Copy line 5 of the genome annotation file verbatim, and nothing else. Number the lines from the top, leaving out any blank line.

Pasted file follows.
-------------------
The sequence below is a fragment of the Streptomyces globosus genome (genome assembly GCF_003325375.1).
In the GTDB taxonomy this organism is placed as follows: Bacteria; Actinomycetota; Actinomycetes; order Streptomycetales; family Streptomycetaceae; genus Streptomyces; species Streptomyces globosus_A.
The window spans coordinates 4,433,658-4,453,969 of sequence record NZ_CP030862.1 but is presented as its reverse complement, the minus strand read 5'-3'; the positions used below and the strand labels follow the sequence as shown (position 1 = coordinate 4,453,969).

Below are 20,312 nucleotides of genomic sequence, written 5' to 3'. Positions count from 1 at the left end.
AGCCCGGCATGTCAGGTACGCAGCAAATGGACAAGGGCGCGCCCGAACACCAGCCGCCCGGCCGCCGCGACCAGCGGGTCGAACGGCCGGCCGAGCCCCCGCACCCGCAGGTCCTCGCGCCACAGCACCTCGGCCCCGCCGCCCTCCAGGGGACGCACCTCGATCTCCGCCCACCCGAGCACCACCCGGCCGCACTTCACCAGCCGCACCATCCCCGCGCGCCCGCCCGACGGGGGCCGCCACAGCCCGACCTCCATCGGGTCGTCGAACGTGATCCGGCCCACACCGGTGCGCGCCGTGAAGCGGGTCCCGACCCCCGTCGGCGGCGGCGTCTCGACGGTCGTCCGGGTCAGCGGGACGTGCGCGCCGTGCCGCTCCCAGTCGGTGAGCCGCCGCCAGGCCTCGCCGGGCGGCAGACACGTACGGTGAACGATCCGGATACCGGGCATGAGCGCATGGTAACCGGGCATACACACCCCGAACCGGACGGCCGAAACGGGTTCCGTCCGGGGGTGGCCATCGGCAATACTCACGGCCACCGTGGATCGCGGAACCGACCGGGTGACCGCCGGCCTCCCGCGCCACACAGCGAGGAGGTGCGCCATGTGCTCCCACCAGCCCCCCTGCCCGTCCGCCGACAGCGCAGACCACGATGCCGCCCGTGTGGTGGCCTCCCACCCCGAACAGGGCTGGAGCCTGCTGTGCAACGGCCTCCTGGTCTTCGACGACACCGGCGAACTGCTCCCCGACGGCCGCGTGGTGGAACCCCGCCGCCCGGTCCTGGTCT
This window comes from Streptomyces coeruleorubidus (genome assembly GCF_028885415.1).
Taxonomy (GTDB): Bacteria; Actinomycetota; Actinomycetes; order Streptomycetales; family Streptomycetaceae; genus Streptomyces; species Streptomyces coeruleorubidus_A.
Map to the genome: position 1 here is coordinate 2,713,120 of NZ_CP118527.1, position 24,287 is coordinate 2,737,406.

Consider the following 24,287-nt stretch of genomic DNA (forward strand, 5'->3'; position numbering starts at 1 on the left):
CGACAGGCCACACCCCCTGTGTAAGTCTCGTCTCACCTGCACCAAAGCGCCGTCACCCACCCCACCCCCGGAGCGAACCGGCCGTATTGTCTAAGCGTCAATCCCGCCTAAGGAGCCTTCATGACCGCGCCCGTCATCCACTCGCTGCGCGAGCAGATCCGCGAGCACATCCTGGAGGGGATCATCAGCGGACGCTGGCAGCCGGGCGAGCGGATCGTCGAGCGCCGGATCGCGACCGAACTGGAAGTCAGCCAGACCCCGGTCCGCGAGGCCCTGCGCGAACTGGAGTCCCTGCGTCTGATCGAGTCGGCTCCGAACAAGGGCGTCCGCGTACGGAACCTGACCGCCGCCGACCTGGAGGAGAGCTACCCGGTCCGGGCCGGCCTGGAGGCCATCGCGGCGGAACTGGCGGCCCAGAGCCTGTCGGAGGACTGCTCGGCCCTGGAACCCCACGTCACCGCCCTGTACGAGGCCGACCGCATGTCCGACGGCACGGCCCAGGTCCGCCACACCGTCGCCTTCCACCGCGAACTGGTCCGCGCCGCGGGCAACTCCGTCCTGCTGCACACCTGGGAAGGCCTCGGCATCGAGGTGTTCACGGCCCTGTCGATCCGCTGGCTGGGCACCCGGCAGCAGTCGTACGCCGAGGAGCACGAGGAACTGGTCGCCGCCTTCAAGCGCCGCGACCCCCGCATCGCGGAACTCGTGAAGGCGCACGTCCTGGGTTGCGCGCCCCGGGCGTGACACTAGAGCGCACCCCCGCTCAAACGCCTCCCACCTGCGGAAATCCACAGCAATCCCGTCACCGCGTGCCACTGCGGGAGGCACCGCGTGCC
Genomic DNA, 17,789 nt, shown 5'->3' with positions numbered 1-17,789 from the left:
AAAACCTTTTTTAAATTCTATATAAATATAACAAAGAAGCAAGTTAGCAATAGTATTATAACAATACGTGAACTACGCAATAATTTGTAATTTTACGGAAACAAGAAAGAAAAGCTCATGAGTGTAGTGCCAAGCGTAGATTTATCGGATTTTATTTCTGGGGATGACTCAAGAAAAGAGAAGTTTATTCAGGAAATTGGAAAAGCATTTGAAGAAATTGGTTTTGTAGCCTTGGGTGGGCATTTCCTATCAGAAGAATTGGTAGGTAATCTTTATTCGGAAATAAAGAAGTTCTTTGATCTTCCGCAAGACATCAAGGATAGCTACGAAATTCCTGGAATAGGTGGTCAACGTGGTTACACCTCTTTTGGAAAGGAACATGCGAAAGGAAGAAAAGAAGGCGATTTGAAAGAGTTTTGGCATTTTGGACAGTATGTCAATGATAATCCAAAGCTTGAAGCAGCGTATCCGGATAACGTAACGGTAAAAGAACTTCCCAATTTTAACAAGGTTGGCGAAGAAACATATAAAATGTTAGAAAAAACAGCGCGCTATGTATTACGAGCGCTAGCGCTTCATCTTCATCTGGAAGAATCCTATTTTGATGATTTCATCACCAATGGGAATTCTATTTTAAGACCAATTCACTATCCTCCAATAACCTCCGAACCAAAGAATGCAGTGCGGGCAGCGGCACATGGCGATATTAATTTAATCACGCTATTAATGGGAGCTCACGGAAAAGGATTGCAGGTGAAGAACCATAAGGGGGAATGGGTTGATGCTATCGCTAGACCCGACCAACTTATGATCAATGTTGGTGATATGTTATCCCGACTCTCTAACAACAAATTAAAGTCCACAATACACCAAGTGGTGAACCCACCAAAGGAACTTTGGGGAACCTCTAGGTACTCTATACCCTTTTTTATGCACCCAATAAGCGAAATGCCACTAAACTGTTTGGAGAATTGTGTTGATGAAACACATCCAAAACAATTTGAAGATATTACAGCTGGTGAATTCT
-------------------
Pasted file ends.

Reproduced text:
AGCCCGGCATGTCAGGTACGCAGCAAATGGACAAGGGCGCGCCCGAACACCAGCCGCCCGGCCGCCGCGACCAGCGGGTCGAACGGCCGGCCGAGCCCCCGCACCCGCAGGTCCTCGCGCCACAGCACCTCGGCCCCGCCGCCCTCCAGGGGACGCACCTCGATCTCCGCCCACCCGAGCACCACCCGGCCGCACTTCACCAGCCGCACCATCCCCGCGCGCCCGCCCGACGGGGGCCGCCACAGCCCGACCTCCATCGGGTCGTCGAACGTGATCCGGCCCACACCGGTGCGCGCCGTGAAGCGGGTCCCGACCCCCGTCGGCGGCGGCGTCTCGACGGTCGTCCGGGTCAGCGGGACGTGCGCGCCGTGCCGCTCCCAGTCGGTGAGCCGCCGCCAGGCCTCGCCGGGCGGCAGACACGTACGGTGAACGATCCGGATACCGGGCATGAGCGCATGGTAACCGGGCATACACACCCCGAACCGGACGGCCGAAACGGGTTCCGTCCGGGGGTGGCCATCGGCAATACTCACGGCCACCGTGGATCGCGGAACCGACCGGGTGACCGCCGGCCTCCCGCGCCACACAGCGAGGAGGTGCGCCATGTGCTCCCACCAGCCCCCCTGCCCGTCCGCCGACAGCGCAGACCACGATGCCGCCCGTGTGGTGGCCTCCCACCCCGAACAGGGCTGGAGCCTGCTGTGCAACGGCCTCCTGGTCTTCGACGACACCGGCGAACTGCTCCCCGACGGCCGCGTGGTGGAACCCCGCCGCCCGGTCCTGGTCT